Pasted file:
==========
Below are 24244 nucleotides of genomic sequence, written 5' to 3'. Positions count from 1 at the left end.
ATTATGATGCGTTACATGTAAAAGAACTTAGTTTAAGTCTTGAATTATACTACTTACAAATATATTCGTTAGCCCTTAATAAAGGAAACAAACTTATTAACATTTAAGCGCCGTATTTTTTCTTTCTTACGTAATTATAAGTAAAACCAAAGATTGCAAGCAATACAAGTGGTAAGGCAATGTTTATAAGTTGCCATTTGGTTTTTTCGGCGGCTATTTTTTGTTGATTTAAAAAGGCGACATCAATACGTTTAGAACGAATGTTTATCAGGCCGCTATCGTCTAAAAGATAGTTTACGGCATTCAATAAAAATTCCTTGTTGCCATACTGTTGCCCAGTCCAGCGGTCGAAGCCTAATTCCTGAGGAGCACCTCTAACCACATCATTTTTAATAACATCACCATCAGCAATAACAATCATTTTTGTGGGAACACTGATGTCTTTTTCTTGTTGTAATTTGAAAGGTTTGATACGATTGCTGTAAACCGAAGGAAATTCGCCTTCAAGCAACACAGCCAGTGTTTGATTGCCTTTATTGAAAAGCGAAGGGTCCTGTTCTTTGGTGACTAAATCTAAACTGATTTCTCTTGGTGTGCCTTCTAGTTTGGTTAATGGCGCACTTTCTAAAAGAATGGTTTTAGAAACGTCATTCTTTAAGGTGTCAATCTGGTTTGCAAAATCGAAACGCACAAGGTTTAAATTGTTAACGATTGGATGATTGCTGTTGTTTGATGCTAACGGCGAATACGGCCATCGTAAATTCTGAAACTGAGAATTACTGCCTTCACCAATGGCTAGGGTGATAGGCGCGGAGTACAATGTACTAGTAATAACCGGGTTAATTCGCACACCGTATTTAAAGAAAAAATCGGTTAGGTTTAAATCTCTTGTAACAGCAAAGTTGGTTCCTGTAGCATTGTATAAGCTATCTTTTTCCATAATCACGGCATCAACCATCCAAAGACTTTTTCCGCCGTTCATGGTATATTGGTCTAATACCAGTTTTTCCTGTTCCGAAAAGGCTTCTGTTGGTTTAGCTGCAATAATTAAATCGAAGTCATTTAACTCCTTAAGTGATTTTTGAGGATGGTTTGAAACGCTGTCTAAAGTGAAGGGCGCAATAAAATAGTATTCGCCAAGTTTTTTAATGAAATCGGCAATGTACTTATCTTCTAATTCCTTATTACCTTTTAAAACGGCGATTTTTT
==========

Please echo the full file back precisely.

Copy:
Below are 24244 nucleotides of genomic sequence, written 5' to 3'. Positions count from 1 at the left end.
ATTATGATGCGTTACATGTAAAAGAACTTAGTTTAAGTCTTGAATTATACTACTTACAAATATATTCGTTAGCCCTTAATAAAGGAAACAAACTTATTAACATTTAAGCGCCGTATTTTTTCTTTCTTACGTAATTATAAGTAAAACCAAAGATTGCAAGCAATACAAGTGGTAAGGCAATGTTTATAAGTTGCCATTTGGTTTTTTCGGCGGCTATTTTTTGTTGATTTAAAAAGGCGACATCAATACGTTTAGAACGAATGTTTATCAGGCCGCTATCGTCTAAAAGATAGTTTACGGCATTCAATAAAAATTCCTTGTTGCCATACTGTTGCCCAGTCCAGCGGTCGAAGCCTAATTCCTGAGGAGCACCTCTAACCACATCATTTTTAATAACATCACCATCAGCAATAACAATCATTTTTGTGGGAACACTGATGTCTTTTTCTTGTTGTAATTTGAAAGGTTTGATACGATTGCTGTAAACCGAAGGAAATTCGCCTTCAAGCAACACAGCCAGTGTTTGATTGCCTTTATTGAAAAGCGAAGGGTCCTGTTCTTTGGTGACTAAATCTAAACTGATTTCTCTTGGTGTGCCTTCTAGTTTGGTTAATGGCGCACTTTCTAAAAGAATGGTTTTAGAAACGTCATTCTTTAAGGTGTCAATCTGGTTTGCAAAATCGAAACGCACAAGGTTTAAATTGTTAACGATTGGATGATTGCTGTTGTTTGATGCTAACGGCGAATACGGCCATCGTAAATTCTGAAACTGAGAATTACTGCCTTCACCAATGGCTAGGGTGATAGGCGCGGAGTACAATGTACTAGTAATAACCGGGTTAATTCGCACACCGTATTTAAAGAAAAAATCGGTTAGGTTTAAATCTCTTGTAACAGCAAAGTTGGTTCCTGTAGCATTGTATAAGCTATCTTTTTCCATAATCACGGCATCAACCATCCAAAGACTTTTTCCGCCGTTCATGGTATATTGGTCTAATACCAGTTTTTCCTGTTCCGAAAAGGCTTCTGTTGGTTTAGCTGCAATAATTAAATCGAAGTCATTTAACTCCTTAAGTGATTTTTGAGGATGGTTTGAAACGCTGTCTAAAGTGAAGGGCGCAATAAAATAGTATTCGCCAAGTTTTTTAATGAAATCGGCAATGTACTTATCTTCTAATTCCTTATTACCTTTTAAAACGGCGATTTTTT